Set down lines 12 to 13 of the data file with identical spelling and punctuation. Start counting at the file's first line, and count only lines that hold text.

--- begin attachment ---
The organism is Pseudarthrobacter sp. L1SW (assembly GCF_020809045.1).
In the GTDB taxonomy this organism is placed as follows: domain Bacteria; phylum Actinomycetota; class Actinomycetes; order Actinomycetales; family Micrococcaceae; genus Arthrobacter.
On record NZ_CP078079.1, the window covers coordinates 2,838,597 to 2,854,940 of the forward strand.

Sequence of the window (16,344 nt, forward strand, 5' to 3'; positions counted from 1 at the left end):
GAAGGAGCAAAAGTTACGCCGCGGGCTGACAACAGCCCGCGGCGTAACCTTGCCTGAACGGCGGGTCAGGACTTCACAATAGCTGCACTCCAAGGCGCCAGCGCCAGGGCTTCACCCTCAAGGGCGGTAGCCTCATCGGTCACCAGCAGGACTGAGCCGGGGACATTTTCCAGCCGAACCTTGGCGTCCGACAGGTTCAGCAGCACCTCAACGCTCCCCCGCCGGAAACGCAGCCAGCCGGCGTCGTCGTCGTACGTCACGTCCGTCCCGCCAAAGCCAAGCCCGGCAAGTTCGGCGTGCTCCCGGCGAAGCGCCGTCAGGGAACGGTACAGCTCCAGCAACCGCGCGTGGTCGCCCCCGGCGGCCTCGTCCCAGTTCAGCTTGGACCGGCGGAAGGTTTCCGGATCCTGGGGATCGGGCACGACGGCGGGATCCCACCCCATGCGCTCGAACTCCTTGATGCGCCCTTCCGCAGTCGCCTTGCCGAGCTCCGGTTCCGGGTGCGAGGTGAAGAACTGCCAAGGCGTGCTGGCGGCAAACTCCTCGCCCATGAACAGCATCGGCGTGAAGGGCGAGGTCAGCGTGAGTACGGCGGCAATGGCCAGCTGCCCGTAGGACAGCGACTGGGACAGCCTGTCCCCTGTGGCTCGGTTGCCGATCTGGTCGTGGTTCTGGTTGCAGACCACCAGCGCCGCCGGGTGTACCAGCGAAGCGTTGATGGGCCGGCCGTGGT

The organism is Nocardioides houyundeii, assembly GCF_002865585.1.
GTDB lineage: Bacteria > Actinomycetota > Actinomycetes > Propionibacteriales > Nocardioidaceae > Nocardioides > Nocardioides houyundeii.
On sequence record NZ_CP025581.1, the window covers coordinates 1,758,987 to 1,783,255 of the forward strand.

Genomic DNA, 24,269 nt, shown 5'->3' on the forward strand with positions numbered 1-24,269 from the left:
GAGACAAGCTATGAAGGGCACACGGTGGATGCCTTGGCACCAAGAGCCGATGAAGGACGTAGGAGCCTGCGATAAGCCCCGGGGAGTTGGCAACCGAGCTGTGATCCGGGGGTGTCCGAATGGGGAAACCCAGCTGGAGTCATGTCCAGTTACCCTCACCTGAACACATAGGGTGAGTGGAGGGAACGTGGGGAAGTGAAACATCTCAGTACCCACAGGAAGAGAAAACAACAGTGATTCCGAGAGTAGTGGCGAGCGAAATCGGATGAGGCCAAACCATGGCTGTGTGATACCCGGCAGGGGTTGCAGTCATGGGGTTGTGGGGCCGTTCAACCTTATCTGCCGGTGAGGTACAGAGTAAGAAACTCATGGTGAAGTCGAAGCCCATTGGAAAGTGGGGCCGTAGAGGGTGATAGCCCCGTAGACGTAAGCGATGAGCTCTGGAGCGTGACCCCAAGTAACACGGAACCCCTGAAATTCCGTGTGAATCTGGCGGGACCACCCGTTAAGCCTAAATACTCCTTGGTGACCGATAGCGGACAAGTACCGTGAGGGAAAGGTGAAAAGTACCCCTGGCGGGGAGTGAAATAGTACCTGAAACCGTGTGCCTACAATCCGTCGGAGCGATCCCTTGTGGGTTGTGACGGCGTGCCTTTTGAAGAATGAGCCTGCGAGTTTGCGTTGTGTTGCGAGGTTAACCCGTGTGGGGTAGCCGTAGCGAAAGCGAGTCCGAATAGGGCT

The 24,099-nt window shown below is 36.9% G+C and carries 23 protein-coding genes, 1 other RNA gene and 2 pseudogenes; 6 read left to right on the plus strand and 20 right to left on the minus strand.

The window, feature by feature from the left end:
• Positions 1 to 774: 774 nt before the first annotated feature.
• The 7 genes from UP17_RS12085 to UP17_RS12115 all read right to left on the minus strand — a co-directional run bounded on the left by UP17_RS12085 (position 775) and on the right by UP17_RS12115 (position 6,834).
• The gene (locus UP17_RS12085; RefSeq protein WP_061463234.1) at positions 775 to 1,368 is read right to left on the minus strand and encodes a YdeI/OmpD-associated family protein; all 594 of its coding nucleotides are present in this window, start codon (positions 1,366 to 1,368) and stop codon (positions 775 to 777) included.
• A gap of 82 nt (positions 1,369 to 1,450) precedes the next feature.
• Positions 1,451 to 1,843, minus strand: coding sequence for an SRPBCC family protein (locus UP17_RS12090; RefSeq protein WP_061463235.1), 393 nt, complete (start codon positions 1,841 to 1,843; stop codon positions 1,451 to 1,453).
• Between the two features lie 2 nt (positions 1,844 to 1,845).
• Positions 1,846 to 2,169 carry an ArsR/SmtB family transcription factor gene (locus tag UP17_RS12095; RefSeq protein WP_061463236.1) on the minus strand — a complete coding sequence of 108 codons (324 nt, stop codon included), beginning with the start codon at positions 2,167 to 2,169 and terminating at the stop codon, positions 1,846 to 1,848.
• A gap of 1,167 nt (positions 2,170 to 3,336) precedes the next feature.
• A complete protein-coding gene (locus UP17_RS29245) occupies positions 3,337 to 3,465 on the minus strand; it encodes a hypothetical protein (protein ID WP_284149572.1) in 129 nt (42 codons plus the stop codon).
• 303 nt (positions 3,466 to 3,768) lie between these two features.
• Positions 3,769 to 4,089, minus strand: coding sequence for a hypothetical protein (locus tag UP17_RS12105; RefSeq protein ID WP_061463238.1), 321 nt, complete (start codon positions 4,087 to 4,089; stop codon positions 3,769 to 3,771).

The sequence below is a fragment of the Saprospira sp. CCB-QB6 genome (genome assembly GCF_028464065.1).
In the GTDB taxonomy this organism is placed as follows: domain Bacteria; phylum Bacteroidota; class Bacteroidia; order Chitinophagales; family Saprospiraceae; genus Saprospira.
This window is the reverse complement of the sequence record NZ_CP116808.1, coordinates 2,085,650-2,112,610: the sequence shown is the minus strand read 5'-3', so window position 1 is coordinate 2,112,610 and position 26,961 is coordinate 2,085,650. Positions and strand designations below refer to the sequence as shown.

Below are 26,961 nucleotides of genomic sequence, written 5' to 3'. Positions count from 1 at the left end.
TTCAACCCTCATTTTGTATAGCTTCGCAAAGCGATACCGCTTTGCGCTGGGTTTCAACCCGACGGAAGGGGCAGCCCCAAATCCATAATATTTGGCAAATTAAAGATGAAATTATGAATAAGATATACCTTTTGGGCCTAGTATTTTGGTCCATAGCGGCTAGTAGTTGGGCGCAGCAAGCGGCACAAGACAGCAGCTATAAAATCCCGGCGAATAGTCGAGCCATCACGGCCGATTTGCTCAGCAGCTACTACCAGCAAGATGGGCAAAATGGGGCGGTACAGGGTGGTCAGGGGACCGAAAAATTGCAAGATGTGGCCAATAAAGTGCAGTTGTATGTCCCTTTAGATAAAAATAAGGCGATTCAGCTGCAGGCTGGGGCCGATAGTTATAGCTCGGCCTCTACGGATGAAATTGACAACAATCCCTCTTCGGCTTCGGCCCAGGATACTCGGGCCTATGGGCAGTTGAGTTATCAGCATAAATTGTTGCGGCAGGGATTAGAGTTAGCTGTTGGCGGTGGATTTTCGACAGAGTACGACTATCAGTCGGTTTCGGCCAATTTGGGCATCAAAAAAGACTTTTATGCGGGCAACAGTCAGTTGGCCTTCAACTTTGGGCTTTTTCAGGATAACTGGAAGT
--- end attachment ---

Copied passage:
The window, feature by feature from the left end:
• Positions 1 to 774: 774 nt before the first annotated feature.